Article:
Lam Zhou Showers Chinatown With Dumplings Again Next Month


Temporarily shuttered Chinatown favorite Lam Zhou Handmade Noodle and Dumpling will bestow the neighborhood with plump dumplings once again in mid-October — this time with an expanded menu and potentially beer and wine.

Mindy Xie, whose uncle owns the restaurant, says that her family closed the original location at 144 East Broadway in August after the lease ended. They snapped up a slightly bigger space at 40 Bowery, south of Canal Street, and will be ready to rock around October 15th, give or take, she says.

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Nightlife Gurus Plot Coconut Yogurt Fast-Casual Chain


What kind of fare does a crew of nightlife impresarios and restaurateurs serve when it opens a fast-casual restaurant? Apparently, non-dairy, coconut-based yogurt.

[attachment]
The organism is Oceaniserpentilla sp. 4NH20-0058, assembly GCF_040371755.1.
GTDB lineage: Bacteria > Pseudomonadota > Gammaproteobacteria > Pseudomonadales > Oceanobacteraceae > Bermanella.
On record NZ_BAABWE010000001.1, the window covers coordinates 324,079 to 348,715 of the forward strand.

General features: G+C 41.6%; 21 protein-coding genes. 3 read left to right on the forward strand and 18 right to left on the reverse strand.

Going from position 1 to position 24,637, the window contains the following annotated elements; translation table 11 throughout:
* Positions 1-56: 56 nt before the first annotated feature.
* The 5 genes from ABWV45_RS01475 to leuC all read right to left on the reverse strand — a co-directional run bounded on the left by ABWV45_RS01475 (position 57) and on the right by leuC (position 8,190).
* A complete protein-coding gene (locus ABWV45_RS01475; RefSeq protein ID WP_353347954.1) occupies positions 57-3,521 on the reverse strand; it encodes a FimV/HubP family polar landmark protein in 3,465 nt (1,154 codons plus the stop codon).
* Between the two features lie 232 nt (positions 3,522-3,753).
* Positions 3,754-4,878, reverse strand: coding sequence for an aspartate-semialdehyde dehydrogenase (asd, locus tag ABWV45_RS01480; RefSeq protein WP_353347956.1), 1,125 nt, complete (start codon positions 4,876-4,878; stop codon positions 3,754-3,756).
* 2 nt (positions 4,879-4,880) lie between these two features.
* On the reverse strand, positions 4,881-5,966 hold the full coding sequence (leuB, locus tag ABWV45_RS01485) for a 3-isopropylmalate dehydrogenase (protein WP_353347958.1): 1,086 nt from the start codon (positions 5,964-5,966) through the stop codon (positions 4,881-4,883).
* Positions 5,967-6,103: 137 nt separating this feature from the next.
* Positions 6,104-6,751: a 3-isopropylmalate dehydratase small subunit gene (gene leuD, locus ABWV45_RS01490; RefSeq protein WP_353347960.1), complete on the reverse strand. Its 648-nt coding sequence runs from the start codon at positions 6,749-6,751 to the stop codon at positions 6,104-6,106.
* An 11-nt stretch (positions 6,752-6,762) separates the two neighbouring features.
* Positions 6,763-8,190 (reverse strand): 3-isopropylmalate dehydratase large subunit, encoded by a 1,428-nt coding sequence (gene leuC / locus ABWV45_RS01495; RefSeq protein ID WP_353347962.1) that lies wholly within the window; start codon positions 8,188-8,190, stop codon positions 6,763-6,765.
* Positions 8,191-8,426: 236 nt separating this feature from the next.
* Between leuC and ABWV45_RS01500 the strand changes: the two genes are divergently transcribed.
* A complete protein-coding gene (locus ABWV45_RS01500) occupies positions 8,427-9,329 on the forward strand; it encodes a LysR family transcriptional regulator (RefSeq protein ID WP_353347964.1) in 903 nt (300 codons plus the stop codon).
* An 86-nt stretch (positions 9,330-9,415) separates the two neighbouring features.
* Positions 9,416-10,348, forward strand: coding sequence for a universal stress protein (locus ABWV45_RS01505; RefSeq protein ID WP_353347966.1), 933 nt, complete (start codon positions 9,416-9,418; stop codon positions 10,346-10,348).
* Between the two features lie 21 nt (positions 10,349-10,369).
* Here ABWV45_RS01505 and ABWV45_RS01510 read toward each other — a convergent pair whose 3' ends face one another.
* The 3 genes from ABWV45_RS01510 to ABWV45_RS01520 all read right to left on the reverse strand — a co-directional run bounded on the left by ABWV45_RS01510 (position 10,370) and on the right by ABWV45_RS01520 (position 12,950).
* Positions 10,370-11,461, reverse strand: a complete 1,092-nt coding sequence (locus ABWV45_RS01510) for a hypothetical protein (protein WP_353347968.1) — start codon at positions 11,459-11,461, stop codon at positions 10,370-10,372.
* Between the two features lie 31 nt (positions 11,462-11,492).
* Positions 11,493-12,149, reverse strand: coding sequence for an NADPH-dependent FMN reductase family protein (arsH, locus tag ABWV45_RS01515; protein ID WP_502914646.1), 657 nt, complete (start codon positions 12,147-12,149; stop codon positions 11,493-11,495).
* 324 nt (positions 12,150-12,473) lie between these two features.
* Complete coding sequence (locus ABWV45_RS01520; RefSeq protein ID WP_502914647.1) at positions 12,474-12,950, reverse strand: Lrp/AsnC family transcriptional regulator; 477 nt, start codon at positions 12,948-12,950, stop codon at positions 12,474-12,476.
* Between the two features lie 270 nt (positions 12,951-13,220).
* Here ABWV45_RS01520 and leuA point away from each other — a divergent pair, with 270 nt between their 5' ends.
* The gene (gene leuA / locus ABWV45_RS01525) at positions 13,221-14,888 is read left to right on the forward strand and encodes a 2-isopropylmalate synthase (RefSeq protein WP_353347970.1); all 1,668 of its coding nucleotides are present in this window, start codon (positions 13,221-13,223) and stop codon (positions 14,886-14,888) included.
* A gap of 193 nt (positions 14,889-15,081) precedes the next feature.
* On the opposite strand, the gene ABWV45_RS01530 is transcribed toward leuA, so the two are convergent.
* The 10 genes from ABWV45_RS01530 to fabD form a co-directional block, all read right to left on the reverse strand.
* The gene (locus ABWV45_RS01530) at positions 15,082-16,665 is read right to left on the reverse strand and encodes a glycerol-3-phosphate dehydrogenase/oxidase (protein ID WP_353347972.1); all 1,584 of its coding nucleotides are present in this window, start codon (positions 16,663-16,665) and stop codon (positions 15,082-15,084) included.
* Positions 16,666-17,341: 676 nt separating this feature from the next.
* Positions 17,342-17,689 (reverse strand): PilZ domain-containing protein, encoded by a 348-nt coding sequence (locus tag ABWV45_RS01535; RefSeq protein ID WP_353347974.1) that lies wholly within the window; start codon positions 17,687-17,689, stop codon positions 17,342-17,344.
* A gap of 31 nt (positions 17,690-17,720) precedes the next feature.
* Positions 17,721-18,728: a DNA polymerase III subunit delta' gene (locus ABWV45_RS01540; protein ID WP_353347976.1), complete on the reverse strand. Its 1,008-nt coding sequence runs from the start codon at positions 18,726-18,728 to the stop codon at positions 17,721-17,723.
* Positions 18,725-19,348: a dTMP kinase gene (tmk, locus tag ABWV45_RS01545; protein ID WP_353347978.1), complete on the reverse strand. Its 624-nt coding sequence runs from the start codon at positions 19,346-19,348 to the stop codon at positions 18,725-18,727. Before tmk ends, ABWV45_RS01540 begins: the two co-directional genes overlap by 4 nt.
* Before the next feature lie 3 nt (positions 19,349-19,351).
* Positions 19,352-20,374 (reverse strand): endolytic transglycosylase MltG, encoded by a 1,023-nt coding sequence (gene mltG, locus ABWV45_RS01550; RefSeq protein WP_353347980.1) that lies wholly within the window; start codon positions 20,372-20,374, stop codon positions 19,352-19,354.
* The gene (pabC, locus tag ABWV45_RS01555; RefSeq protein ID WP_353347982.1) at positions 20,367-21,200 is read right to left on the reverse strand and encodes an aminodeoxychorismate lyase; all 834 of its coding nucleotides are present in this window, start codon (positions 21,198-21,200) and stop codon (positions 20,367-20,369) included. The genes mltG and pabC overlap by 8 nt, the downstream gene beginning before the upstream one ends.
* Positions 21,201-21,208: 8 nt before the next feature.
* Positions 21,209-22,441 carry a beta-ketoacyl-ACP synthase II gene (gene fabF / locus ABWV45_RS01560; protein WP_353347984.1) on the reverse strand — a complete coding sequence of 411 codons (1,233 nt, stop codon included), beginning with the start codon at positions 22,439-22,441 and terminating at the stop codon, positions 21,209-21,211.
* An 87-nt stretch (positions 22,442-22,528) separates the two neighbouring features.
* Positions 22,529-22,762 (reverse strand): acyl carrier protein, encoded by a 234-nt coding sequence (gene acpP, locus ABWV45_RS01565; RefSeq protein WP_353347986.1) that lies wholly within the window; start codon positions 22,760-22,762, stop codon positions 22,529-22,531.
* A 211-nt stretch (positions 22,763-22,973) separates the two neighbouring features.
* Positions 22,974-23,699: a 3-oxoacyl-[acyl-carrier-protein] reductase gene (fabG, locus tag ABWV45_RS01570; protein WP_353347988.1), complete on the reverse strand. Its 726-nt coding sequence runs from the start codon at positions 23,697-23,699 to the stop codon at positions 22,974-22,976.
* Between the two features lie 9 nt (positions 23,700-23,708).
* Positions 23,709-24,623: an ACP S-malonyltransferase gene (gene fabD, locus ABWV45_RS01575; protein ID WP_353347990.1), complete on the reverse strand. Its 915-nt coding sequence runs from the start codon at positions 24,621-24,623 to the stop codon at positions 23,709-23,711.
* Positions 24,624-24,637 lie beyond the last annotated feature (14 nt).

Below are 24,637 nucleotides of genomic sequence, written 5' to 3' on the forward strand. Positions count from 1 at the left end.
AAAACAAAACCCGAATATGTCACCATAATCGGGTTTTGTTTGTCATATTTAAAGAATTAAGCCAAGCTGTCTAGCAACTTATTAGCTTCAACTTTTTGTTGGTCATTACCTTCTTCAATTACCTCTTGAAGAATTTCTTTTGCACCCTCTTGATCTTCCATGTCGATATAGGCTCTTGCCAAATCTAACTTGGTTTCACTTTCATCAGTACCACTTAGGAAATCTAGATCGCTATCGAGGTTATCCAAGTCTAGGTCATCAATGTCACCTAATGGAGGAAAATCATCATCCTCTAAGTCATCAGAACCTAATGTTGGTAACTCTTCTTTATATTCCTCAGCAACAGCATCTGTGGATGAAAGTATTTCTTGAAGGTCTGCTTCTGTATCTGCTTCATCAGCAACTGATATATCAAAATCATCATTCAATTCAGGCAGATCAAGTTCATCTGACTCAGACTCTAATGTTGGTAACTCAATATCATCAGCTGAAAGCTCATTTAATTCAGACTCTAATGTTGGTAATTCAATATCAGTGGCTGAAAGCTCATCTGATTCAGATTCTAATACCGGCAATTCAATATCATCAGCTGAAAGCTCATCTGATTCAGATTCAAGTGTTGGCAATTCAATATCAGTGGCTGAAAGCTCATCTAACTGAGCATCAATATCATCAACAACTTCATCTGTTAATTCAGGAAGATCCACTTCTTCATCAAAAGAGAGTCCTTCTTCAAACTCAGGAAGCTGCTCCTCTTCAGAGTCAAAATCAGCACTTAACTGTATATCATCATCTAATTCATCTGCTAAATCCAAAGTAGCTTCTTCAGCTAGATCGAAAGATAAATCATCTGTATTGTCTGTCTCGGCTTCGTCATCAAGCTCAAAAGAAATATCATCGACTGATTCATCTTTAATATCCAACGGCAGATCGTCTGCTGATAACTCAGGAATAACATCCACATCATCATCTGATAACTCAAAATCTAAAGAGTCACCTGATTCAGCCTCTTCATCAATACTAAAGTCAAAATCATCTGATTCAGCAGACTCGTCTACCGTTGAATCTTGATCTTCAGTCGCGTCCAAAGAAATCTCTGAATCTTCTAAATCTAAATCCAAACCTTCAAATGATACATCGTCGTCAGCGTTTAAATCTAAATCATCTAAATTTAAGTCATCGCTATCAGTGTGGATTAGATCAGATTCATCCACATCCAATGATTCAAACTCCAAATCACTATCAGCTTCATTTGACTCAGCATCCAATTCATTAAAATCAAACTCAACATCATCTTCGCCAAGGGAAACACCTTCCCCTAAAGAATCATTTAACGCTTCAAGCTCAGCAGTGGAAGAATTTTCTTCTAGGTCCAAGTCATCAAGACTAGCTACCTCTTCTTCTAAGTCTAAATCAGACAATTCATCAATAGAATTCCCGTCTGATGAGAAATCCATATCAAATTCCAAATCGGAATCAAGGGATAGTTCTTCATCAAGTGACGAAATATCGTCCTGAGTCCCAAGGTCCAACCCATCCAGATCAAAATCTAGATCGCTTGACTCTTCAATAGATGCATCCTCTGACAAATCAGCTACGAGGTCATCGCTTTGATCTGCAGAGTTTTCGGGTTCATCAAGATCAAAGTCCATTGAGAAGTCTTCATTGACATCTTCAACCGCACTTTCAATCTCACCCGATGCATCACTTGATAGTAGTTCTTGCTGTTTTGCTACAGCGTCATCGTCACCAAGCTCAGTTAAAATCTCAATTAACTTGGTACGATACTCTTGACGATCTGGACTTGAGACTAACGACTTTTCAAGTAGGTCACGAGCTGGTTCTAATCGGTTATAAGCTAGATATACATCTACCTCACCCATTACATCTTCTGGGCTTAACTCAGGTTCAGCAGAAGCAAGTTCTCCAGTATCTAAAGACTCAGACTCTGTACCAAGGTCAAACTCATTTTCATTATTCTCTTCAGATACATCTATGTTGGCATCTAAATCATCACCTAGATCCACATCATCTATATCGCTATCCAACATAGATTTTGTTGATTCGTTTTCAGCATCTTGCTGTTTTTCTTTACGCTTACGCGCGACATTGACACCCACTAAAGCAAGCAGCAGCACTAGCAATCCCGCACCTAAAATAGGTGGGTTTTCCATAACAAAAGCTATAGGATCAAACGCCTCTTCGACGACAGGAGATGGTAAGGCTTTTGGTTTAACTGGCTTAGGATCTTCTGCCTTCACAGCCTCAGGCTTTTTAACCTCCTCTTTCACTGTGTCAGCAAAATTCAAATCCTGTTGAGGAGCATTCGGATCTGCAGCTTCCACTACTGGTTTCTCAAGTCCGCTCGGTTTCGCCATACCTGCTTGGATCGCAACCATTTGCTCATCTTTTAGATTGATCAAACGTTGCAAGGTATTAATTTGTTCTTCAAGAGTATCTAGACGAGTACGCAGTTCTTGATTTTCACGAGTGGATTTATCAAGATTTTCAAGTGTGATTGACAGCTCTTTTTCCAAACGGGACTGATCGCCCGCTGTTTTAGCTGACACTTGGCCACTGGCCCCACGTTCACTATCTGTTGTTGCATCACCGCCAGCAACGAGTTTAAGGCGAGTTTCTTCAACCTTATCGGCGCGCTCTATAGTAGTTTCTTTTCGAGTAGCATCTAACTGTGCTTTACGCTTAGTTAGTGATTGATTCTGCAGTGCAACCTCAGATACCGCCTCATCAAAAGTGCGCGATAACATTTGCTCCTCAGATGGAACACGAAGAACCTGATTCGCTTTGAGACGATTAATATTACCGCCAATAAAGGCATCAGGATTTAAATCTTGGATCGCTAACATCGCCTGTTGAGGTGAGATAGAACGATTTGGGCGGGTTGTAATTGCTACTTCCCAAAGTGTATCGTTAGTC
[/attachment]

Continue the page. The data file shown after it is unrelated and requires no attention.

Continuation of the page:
Next Thursday, the beach-themed Broken Coconut will open its doors in Noho at 15 East 4th Street near Lafayette Street — serving dishes with a dairy-free coconut yogurt that the team created, as well as light fare like grain bowls and overnight oats. The yogurt comes with toppings such as dragon fruit, chia, and coconut flakes or as a smoothie bowl.

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The Aviary’s Cryptic Menu Points to Kitchen Wizardry


Tickets are now live for The Aviary’s New York City debut, the highly experimental cocktail bar import from Chicago from three-Michelin-starred Alinea duo chef Grant Achatz and partner Nick Kokonas. The restaurant, located on the top floor of the Mandarin Oriental in Columbus Circle, opens Wednesday evening, making the Alinea Group’s entry into NYC complete.

The food and drink menus — in full below — are equal parts perplexing and fascinating, with some dishes giving enough of a description to suss out, while others are much more cryptic. “Not Ramen” lists mushroom dashi, nori, and a soft-poached egg as the ingredients, while “Pineapple” has mole, passion fruit, and black mint. Then there’s the more straightforward ones like a pork belly curry with banana, cashew, and iceberg.

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Le Sajj Is a New York Hidden Gem of Middle Eastern Cuisine